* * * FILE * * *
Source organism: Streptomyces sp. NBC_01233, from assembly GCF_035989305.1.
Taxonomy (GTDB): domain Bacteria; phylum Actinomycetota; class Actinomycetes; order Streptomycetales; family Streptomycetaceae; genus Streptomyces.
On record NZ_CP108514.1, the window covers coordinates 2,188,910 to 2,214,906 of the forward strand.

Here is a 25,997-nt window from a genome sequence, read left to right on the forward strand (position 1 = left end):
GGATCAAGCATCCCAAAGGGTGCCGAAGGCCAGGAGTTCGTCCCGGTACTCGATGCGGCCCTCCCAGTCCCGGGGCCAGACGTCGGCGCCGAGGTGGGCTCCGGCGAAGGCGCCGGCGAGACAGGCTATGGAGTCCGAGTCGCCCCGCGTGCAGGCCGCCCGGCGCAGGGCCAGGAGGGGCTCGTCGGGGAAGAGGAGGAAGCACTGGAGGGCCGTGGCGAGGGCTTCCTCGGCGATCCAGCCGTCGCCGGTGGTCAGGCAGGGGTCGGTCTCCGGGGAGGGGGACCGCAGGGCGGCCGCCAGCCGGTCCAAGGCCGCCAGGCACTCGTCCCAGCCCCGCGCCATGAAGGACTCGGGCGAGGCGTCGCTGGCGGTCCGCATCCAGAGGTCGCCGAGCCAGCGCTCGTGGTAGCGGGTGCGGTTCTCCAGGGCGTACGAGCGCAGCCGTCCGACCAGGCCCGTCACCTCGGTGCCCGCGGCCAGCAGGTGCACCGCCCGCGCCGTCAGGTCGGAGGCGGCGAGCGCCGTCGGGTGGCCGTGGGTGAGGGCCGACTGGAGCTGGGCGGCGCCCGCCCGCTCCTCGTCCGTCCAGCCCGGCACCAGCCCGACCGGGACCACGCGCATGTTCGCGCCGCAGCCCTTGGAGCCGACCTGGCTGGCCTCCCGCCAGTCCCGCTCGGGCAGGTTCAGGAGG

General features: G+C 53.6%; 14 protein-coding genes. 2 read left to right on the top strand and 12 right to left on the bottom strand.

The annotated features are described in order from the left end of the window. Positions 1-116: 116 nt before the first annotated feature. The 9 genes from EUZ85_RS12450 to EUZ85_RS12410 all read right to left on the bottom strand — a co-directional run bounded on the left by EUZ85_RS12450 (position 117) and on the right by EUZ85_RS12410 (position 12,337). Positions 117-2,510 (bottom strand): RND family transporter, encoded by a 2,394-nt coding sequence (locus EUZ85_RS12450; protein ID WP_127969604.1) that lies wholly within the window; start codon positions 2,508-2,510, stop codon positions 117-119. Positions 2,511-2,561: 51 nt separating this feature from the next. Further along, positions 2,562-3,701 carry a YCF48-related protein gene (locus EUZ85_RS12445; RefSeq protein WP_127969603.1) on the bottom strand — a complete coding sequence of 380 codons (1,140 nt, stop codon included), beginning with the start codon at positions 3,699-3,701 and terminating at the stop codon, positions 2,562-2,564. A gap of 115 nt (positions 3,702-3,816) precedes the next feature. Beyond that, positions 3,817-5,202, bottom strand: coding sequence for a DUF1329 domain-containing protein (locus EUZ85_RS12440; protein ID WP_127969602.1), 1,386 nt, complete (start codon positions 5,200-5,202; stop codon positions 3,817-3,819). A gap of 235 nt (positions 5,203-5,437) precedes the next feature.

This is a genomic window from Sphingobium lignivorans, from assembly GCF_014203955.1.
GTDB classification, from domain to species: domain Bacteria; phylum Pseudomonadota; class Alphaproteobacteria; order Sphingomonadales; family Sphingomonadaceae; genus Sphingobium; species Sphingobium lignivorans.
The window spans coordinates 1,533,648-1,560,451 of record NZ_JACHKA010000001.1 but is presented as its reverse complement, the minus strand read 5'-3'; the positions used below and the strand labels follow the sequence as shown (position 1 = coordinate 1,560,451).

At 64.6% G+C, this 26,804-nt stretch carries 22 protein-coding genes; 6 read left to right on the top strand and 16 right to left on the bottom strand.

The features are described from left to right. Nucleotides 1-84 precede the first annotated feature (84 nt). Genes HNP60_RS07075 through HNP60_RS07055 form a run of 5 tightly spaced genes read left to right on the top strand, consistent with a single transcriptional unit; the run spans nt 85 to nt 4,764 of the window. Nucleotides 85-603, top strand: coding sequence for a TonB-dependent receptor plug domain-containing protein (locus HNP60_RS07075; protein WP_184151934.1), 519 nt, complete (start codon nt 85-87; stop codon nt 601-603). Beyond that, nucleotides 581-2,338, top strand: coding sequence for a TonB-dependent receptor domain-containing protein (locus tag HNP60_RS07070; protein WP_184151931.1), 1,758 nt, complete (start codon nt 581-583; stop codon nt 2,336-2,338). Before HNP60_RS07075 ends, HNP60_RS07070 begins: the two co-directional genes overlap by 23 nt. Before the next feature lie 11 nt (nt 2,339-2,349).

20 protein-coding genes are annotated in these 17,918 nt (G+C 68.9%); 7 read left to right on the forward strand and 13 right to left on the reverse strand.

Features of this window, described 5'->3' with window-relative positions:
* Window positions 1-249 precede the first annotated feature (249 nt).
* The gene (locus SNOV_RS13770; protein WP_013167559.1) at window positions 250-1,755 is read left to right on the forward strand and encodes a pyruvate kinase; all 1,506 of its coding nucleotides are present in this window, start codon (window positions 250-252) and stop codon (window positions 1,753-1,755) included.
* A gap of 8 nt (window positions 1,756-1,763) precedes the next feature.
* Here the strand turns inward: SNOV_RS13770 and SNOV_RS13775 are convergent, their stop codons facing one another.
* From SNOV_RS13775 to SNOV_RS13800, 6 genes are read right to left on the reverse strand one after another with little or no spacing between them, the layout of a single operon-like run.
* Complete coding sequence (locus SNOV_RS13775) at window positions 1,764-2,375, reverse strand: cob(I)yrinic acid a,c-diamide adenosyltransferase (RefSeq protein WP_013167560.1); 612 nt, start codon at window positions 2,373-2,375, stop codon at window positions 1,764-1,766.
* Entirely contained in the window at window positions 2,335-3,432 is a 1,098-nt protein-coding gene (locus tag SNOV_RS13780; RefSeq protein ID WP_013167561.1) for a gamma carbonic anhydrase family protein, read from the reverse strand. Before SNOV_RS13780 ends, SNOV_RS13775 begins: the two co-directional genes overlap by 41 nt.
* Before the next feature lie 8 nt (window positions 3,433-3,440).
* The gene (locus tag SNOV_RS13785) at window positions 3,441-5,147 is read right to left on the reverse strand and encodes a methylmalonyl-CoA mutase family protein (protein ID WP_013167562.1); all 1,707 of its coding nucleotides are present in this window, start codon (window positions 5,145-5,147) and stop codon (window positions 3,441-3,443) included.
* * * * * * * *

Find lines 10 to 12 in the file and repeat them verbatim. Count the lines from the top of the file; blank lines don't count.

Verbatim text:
The window spans coordinates 1,533,648-1,560,451 of record NZ_JACHKA010000001.1 but is presented as its reverse complement, the minus strand read 5'-3'; the positions used below and the strand labels follow the sequence as shown (position 1 = coordinate 1,560,451).

At 64.6% G+C, this 26,804-nt stretch carries 22 protein-coding genes; 6 read left to right on the top strand and 16 right to left on the bottom strand.

The features are described from left to right. Nucleotides 1-84 precede the first annotated feature (84 nt). Genes HNP60_RS07075 through HNP60_RS07055 form a run of 5 tightly spaced genes read left to right on the top strand, consistent with a single transcriptional unit; the run spans nt 85 to nt 4,764 of the window. Nucleotides 85-603, top strand: coding sequence for a TonB-dependent receptor plug domain-containing protein (locus HNP60_RS07075; protein WP_184151934.1), 519 nt, complete (start codon nt 85-87; stop codon nt 601-603). Beyond that, nucleotides 581-2,338, top strand: coding sequence for a TonB-dependent receptor domain-containing protein (locus tag HNP60_RS07070; protein WP_184151931.1), 1,758 nt, complete (start codon nt 581-583; stop codon nt 2,336-2,338). Before HNP60_RS07075 ends, HNP60_RS07070 begins: the two co-directional genes overlap by 23 nt. Before the next feature lie 11 nt (nt 2,339-2,349).